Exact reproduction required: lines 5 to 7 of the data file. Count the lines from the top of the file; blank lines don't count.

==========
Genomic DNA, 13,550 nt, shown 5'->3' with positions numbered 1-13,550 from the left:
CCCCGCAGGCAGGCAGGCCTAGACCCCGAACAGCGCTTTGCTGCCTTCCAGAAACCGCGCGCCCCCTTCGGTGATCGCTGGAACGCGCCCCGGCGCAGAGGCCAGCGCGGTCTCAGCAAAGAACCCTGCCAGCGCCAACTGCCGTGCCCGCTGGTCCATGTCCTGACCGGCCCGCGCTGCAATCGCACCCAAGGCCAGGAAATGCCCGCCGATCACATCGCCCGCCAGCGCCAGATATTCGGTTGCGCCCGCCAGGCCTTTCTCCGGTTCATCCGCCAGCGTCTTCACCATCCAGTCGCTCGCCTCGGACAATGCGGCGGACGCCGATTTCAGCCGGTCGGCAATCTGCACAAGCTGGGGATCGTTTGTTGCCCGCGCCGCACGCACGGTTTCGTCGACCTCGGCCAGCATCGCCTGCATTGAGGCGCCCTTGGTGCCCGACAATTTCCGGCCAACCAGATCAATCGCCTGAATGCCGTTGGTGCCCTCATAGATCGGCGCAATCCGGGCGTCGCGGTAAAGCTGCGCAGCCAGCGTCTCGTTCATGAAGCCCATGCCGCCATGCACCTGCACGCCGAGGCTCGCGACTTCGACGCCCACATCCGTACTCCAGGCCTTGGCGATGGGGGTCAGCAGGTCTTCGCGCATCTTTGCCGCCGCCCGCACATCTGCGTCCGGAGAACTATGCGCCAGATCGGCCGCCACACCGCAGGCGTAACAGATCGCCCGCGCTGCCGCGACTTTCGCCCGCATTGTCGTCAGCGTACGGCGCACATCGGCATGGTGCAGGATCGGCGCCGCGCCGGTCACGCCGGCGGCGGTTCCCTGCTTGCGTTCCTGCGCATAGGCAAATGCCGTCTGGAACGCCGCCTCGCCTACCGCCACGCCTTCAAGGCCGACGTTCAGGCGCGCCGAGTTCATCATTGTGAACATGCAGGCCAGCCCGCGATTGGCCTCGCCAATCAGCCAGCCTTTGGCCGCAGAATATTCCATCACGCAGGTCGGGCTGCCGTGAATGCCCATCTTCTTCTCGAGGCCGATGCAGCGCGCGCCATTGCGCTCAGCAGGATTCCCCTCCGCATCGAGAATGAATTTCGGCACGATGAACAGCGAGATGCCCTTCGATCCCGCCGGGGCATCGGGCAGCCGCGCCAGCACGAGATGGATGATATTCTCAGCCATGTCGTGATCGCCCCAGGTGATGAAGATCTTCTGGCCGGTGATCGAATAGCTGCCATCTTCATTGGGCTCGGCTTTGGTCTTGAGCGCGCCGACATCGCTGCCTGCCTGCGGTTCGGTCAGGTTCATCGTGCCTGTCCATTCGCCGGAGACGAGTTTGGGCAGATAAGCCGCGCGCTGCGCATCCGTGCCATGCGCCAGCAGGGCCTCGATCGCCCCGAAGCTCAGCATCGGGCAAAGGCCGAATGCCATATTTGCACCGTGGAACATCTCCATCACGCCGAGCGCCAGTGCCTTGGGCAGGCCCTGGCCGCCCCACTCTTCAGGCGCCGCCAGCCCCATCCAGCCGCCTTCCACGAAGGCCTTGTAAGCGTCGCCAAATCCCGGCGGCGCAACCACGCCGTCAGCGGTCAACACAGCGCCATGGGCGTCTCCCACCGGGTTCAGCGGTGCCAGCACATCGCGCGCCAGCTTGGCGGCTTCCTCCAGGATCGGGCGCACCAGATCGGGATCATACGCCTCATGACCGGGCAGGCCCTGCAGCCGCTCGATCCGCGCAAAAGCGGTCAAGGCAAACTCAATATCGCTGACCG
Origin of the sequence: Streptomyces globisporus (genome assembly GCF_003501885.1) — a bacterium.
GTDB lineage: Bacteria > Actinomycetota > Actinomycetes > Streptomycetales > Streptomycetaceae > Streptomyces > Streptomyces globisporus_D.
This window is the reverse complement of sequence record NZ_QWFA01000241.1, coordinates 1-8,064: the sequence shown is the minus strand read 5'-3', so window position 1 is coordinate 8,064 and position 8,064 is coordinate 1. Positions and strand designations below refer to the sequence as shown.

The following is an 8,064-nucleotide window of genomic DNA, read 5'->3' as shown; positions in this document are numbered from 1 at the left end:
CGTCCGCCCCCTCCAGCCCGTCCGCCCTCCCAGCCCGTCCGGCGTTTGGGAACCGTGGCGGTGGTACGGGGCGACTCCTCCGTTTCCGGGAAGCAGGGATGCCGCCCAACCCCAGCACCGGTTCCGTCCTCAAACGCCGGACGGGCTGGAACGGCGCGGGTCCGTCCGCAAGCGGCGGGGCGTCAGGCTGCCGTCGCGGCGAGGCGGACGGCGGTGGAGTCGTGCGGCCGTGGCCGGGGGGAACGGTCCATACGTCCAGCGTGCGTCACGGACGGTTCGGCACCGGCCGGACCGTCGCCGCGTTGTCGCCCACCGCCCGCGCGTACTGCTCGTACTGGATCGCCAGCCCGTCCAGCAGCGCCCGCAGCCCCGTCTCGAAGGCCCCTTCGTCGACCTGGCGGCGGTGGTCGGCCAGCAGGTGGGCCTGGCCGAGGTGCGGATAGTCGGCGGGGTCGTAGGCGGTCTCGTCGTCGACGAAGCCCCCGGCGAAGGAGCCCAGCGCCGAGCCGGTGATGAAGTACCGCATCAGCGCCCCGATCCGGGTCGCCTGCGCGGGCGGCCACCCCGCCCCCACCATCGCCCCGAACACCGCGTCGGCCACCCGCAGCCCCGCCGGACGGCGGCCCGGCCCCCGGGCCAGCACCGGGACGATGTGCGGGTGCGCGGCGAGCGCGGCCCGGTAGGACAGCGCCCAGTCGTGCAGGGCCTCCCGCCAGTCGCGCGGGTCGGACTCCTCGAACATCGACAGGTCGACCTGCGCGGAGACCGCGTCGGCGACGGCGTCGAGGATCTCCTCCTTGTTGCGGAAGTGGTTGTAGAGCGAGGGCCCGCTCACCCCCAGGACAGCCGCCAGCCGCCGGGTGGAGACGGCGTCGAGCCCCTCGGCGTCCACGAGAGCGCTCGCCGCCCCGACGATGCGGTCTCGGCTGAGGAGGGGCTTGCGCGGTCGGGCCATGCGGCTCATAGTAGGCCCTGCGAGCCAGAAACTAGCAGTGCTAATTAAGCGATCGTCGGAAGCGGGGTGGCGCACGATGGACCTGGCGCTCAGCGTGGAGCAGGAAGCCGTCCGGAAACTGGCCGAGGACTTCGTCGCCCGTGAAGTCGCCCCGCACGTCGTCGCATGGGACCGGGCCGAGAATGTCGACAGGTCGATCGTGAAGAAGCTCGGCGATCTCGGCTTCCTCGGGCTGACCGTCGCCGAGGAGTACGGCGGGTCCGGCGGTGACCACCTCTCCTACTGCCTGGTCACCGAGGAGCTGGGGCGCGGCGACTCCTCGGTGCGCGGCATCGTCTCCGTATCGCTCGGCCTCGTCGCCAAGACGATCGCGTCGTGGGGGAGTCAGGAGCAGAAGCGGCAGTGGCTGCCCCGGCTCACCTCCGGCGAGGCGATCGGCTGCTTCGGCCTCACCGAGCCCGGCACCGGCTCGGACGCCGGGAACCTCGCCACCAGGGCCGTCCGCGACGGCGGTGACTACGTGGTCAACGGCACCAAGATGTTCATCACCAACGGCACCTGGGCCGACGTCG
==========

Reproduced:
This window is the reverse complement of sequence record NZ_QWFA01000241.1, coordinates 1-8,064: the sequence shown is the minus strand read 5'-3', so window position 1 is coordinate 8,064 and position 8,064 is coordinate 1. Positions and strand designations below refer to the sequence as shown.

The following is an 8,064-nucleotide window of genomic DNA, read 5'->3' as shown; positions in this document are numbered from 1 at the left end:
CGTCCGCCCCCTCCAGCCCGTCCGCCCTCCCAGCCCGTCCGGCGTTTGGGAACCGTGGCGGTGGTACGGGGCGACTCCTCCGTTTCCGGGAAGCAGGGATGCCGCCCAACCCCAGCACCGGTTCCGTCCTCAAACGCCGGACGGGCTGGAACGGCGCGGGTCCGTCCGCAAGCGGCGGGGCGTCAGGCTGCCGTCGCGGCGAGGCGGACGGCGGTGGAGTCGTGCGGCCGTGGCCGGGGGGAACGGTCCATACGTCCAGCGTGCGTCACGGACGGTTCGGCACCGGCCGGACCGTCGCCGCGTTGTCGCCCACCGCCCGCGCGTACTGCTCGTACTGGATCGCCAGCCCGTCCAGCAGCGCCCGCAGCCCCGTCTCGAAGGCCCCTTCGTCGACCTGGCGGCGGTGGTCGGCCAGCAGGTGGGCCTGGCCGAGGTGCGGATAGTCGGCGGGGTCGTAGGCGGTCTCGTCGTCGACGAAGCCCCCGGCGAAGGAGCCCAGCGCCGAGCCGGTGATGAAGTACCGCATCAGCGCCCCGATCCGGGTCGCCTGCGCGGGCGGCCACCCCGCCCCCACCATCGCCCCGAACACCGCGTCGGCCACCCGCAGCCCCGCCGGACGGCGGCCCGGCCCCCGGGCCAGCACCGGGACGATGTGCGGGTGCGCGGCGAGCGCGGCCCGGTAGGACAGCGCCCAGTCGTGCAGGGCCTCCCGCCAGTCGCGCGGGTCGGACTCCTCGAACATCGACAGGTCGACCTGCGCGGAGACCGCGTCGGCGACGGCGTCGAGGATCTCCTCCTTGTTGCGGAAGTGGTTGTAGAGCGAGGGCCCGCTCACCCCCAGGACAGCCGCCAGCCGCCGGGTGGAGACGGCGTCGAGCCCCTCGGCGTCCACGAGAGCGCTCGCCGCCCCGACGATGCGGTCTCGGCTGAGGAGGGGCTTGCGCGGTCGGGCCATGCGGCTCATAGTAGGCCCTGCGAGCCAGAAACTAGCAGTGCTAATTAAGCGATCGTCGGAAGCGGGGTGGCGCACGATGGACCTGGCGCTCAGCGTGGAGCAGGAAGCCGTCCGGAAACTGGCCGAGGACTTCGTCGCCCGTGAAGTCGCCCCGCACGTCGTCGCATGGGACCGGGCCGAGAATGTCGACAGGTCGATCGTGAAGAAGCTCGGCGATCTCGGCTTCCTCGGGCTGACCGTCGCCGAGGAGTACGGCGGGTCCGGCGGTGACCACCTCTCCTACTGCCTGGTCACCGAGGAGCTGGGGCGCGGCGACTCCTCGGTGCGCGGCATCGTCTCCGTATCGCTCGGCCTCGTCGCCAAGACGATCGCGTCGTGGGGGAGTCAGGAGCAGAAGCGGCAGTGGCTGCCCCGGCTCACCTCCGGCGAGGCGATCGGCTGCTTCGGCCTCACCGAGCCCGGCACCGGCTCGGACGCCGGGAACCTCGCCACCAGGGCCGTCCGCGACGGCGGTGACTACGTGGTCAACGGCACCAAGATGTTCATCACCAACGGCACCTGGGCCGACGTCG